Volunteers were punished for Debian Day suicide disclosures

In 2016, when people attacked Dr Appelbaum with a gossip campaign, the Debian leader had few reservations making a public statement against Dr Appelbaum's human rights.

The allegations against Dr Appelbaum were nothing more than a social media mob. The suicide of Frans Pop was very real, with a body and a note to prove it. The Debian Social Contract tells us we will not hide problems. Therefore, why was this body hidden for twelve years?

Suicides are a matter of public record. A coroner conducts an inquest in open court. The suicide was closely intertwined with Debian culture. Hiding the suicide was closely intertwined with hiding Debian's real face. Yet doing that is a slap in the face of the social contract.

If Frans Pop had only become engaged with Debian a few weeks before his death and if he had some previous health issues then it would be correct to avoid public comment on that. But as he was working on a core part of the operating system, the Debian installer, he had been actively engaged with Debian for many years, he aligned the suicide with Debian Day and he communicated with us immediately before his death, it is unambiguous that Debian was a factor. It raises concern for the wellbeing of all volunteers. In a voluntary organization committed to transparency, this is exactly the type of risk that belongs in public.

Here is the email where German developer Joerg Jaspert takes his stick to the volunteers who expressed concern about the suicide in public. Joerg's assertion that discussion is "missing every kind of common sense and decency" is nonsense. Common sense means different things for different people. For most volunteers, common sense would suggest doing all that is possible to avoid another suicide. For people in positions of authority over other volunteers, common sense means covering it up.

The volunteers who were punished are Pascal Giard, an editor at IEEE Communications Letters and LI Daobing at JDCloud in China. LI's blog is currently unavailable.

Subject: Privacy of -private list ; missing even one bit of common sense and decency
Date: Sun, 22 Aug 2010 00:28:34 +0200
From: Joerg Jaspert <joerg@debian.org>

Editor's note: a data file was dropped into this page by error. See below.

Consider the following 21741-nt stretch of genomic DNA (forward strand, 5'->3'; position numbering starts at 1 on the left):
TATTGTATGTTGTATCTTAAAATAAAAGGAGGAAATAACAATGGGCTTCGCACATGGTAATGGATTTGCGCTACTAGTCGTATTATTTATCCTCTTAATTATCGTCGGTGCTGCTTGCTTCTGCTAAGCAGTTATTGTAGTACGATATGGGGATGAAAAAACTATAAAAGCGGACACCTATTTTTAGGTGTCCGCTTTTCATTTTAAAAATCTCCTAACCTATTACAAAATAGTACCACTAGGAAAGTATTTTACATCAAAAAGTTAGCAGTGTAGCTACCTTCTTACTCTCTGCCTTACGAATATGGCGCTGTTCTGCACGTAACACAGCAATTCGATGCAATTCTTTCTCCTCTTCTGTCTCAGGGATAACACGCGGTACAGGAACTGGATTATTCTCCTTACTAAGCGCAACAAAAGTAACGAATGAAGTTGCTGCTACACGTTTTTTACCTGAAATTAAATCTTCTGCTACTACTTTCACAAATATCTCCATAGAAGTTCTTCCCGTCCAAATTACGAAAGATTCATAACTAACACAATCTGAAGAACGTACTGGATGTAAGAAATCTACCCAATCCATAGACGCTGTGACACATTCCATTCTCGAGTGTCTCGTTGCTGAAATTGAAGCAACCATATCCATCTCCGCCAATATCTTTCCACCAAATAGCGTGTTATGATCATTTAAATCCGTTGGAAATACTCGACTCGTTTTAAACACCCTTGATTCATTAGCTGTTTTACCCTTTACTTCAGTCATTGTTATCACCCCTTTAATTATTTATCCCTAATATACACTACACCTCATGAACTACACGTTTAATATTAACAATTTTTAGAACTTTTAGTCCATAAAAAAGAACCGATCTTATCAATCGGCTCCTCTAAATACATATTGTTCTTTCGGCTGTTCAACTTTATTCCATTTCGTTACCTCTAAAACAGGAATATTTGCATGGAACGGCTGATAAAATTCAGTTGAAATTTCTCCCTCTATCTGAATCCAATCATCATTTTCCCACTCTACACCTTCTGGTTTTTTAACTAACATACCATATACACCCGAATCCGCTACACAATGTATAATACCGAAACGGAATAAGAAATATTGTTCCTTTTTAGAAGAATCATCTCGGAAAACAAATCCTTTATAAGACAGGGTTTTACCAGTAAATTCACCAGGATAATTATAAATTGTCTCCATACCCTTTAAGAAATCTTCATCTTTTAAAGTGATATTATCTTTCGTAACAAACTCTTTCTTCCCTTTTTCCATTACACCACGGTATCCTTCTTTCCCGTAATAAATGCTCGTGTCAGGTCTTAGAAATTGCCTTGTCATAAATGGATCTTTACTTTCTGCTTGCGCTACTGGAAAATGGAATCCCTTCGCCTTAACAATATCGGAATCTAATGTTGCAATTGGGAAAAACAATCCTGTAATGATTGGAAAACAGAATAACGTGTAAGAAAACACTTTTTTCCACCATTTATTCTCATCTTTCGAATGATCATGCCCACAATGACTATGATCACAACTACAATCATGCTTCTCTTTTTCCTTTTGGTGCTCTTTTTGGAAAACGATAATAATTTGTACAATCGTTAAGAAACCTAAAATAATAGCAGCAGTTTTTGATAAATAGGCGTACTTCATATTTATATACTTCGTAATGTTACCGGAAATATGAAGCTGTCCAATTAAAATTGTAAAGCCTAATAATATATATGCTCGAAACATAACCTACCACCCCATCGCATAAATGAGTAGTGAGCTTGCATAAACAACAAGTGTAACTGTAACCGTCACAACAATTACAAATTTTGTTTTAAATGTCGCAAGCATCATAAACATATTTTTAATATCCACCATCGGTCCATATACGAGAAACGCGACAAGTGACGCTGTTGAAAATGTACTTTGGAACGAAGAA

Reply-To: Debian Account Managers <da-manager@debian.org>
Organization: Goliath-BBS
To: pascal@debian.org, lidaobing@debian.org
CC: debian-private@lists.debian.org, listmaster@lists.debian.org


today we all had to learn a very sad thing. However we may personally
view the fact that this is a suicide and however our personal
interactions with him have been in the past, it is very depressing to
see people discuss if its worth to dedicate a release or not.

He has done a lot of work for the project, invested a lot of his time
and appearently (read the statement of his parents) the Debian project
was a very important part of his life. As such I do not think there is
any question but to do the thing we have done in the past already for
deceased Developers, and FTPMaster (and DAM) will actively support this
again, unless his parents ask us to be silent about it. We will not
value the way he chosed to leave this planet, please respect his
decision over his own life. Instead this is a value and a remembrance of
all the time and work he put into the project we all collaborate on.

Unfortunately we also had the misfortune to read information on twitter
that, to our current knowledge, must have been gathered from this
-private list. We think this a very unfortunate event that is missing
every kind of common sense and decency, and therefore saw forced to
suspend the accounts of the people leaked from membership on this list.

Pascal/Lia Daobing: You both are no longer subscribed to debian-private,
for the next 4 weeks. The one and only reason this list exists is to
have a place where we can share information that is not immediately
leaked into the public. Twitter is not -private.
Please, in the future, respect the rules of the environment you are in,
especially in such a special case like this.

bye, Joerg

More blogs about Frans Pop, the Debian Day volunteer suicide.